Rotel supplies an excellent backlit universal learning remote. It’s compact and ergonomic. The flip-down access panel is less than convenient, but the functions it hides are rarely used. The shape of the volume up and down buttons are easy to identify in the dark. When you press either one, the remote lights up to show you both the button locations and their functionality (some remotes light the buttons, but the illumination obscures the labeling). You can use the same set of remote buttons that control input selection to select what source the remote controls. For example, when you lightly tap the V1 button (which I set for and labeled Blu-ray), it switches the processor to the Blu-ray input. If you hold down the V1 button, the remote will control the Blu-ray player (once you’ve programmed it to do so). That’s smart. It reduced a lot of confusion, and it saves a superfluous bank of buttons.

The RSP-1570 offers the usual host of setup options for the various surround modes, as well as some that are unique. With one option, you can override the speaker size setup that’s normally set globally and choose different settings for Dolby, DTS, Stereo, and DSP modes. If you don’t want to use the subwoofer in Stereo mode, you can set it to off.

When you select Two-Channel mode, the unit turns off the center and surround speakers. You can also set the processor to Bypass mode, which sends analog signals (stereo or multichannel) straight through with no processing, delay, or level adjustments. As I mentioned above, you can still program the system to add the subwoofer to Two-Channel mode. The many setup and customization options offer numerous ways to optimize system performance for both stereo and multichannel playback.

You can also use this menu option to override the global crossover point selection (there are seven selectable crossover points between 40 hertz and 200 Hz) and adjust speakers individually. The Contour Setup in the menu digitally adjusts the extreme high- and low-frequency response ±6 decibels either for all speakers or for individual ones.

Once you’ve learned the system, set up the RSP-1570, and taken it through its paces, you’ll wonder how Rotel manages to make it all happen with so few buttons and controls and why other companies use so many.

Sounds Good, Too
While the Rotel didn’t achieve the exalted sonics of the Cary 11a (twice as expensive and no video processing facilities), it considerably improved on my Integra DHC-9.9’s sound. This was particularly true with both stereo and multichannel music playback. I hate to keep dumping on the DHC-9.9, because it’s pretty good for the money. However, when I replaced it with the RSP-1570, leaving the Halo A51 amp in the system, the DHC-9.9’s somewhat bleached harmonic structure gave way to a more colorful panorama. There were blacker backdrops and thus wider dynamics and greater three-dimensionality. The Rotel replaced the DHC-9.9’s vague attack and slightly metallic flavor with greater attack clarity, a pleasingly lush midband, and no unwarranted crispness.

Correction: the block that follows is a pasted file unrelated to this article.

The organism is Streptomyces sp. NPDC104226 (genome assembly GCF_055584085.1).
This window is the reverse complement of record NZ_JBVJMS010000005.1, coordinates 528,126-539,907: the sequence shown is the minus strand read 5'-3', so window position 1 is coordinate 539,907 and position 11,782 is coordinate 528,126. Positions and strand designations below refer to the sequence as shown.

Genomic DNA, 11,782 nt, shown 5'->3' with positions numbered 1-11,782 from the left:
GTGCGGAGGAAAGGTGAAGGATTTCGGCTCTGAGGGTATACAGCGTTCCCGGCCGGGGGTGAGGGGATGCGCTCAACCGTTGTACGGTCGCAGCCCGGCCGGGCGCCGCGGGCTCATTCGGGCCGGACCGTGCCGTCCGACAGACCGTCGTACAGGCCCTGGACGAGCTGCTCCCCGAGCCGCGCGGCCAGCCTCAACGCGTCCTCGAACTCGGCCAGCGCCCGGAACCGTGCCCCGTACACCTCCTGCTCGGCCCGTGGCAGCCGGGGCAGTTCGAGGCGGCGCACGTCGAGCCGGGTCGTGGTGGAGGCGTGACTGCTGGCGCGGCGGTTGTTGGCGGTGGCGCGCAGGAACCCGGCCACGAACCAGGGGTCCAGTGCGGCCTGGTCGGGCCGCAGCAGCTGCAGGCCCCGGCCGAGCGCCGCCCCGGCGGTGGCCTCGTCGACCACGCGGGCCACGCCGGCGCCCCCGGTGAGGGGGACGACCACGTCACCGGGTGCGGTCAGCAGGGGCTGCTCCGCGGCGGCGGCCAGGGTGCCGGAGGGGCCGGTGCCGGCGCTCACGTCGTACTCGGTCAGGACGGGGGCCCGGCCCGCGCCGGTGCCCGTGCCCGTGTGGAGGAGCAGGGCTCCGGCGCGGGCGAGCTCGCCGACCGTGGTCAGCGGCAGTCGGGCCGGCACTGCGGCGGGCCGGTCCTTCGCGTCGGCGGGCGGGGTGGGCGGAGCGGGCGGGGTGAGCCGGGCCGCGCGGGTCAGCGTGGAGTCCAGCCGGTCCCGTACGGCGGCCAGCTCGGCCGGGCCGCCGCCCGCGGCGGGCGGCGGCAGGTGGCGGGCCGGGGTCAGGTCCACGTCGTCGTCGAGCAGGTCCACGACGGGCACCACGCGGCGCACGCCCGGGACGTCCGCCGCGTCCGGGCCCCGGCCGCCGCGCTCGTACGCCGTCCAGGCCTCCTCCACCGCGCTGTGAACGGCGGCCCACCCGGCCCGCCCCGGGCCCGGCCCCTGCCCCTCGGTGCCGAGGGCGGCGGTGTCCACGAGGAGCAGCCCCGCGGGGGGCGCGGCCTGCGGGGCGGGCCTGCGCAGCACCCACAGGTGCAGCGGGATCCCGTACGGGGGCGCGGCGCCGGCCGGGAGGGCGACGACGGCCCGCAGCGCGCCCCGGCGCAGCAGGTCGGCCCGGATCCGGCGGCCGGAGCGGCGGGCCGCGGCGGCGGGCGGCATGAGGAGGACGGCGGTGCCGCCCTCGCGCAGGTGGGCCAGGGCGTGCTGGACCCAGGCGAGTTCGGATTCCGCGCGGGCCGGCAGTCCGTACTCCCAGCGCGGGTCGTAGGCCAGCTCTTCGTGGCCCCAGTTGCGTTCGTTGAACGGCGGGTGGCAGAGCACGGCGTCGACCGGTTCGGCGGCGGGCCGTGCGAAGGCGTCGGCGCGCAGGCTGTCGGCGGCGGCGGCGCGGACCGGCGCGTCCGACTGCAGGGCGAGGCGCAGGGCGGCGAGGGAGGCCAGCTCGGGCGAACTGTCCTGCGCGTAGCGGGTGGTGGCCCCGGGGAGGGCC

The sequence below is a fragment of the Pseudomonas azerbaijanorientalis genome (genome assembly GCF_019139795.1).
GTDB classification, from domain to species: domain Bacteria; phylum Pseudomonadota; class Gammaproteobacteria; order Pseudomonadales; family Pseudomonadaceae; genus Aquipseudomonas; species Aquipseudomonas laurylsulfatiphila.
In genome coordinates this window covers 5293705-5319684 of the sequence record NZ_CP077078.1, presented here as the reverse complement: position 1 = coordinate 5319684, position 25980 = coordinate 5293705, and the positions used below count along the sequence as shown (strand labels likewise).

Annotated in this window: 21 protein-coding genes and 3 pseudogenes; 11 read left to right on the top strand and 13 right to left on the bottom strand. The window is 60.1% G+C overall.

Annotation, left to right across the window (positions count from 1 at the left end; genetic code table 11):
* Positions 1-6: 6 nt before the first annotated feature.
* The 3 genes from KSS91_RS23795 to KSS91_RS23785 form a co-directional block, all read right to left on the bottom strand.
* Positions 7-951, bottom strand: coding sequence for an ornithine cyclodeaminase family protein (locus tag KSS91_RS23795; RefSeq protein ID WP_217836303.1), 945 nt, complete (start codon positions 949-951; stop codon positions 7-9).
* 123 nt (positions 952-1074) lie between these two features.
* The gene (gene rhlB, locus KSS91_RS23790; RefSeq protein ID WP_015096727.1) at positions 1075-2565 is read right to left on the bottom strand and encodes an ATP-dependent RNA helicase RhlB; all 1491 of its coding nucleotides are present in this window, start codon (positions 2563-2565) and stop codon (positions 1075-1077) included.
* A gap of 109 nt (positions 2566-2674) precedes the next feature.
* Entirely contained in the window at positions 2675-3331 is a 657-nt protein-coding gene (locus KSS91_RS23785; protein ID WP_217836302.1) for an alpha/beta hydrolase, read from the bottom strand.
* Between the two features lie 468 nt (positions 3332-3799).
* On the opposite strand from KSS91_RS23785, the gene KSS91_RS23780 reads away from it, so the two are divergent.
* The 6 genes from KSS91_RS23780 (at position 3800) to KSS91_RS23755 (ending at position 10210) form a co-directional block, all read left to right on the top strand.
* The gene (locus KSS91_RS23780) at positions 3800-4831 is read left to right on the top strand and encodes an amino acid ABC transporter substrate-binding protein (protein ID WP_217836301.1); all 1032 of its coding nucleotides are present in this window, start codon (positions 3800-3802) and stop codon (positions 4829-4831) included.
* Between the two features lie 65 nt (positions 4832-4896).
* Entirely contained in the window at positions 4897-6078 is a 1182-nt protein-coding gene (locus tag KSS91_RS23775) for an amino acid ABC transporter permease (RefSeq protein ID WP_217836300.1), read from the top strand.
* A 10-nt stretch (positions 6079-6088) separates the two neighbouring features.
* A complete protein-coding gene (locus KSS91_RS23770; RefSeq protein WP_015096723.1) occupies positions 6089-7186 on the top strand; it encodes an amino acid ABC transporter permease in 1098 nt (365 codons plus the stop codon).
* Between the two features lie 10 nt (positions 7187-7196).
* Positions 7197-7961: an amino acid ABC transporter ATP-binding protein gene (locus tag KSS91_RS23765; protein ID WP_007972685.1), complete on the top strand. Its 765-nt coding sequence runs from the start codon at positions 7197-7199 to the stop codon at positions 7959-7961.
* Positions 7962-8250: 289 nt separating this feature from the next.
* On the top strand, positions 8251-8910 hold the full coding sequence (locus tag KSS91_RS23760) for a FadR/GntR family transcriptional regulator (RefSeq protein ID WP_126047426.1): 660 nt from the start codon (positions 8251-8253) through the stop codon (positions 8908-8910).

anirudhs's picture

Well. If I could audition audio equipment the way we can test-drive cars, I could decide if it is something that I want to aspire for 10 years down the line, or ignore it altogether because my ears can't tell the difference. Till then, I don't care.

gadgetgeek's picture

I own both the Rotel 1570 and the "older" Rotel 1077.
I also auditioned the current Rotel ICE amps. I 100% agree with Michael's assessment on the new Ice Amps. However, the Rotel 1077 is a completely different fruit all together.

The Rotel 1077 uses the 250 ASP modules in the front 2 channels from B&O. Stable down to 2 ohms, tons of power, and VERY musical. No harshness whatsoever IMO. Unfortunately, the amp didn't sell well due to its high price and relatively small stature. It didn't look like a powerful amp. That counts.

The newer models with the radiator front, use a cheaper configuration and are prob selling better.
However, IMO, they have taken a huge step backwards. If you can find a Rotel 1077 used, audition it, and I'm pretty confident, it won't sound anything like the RMB-1575.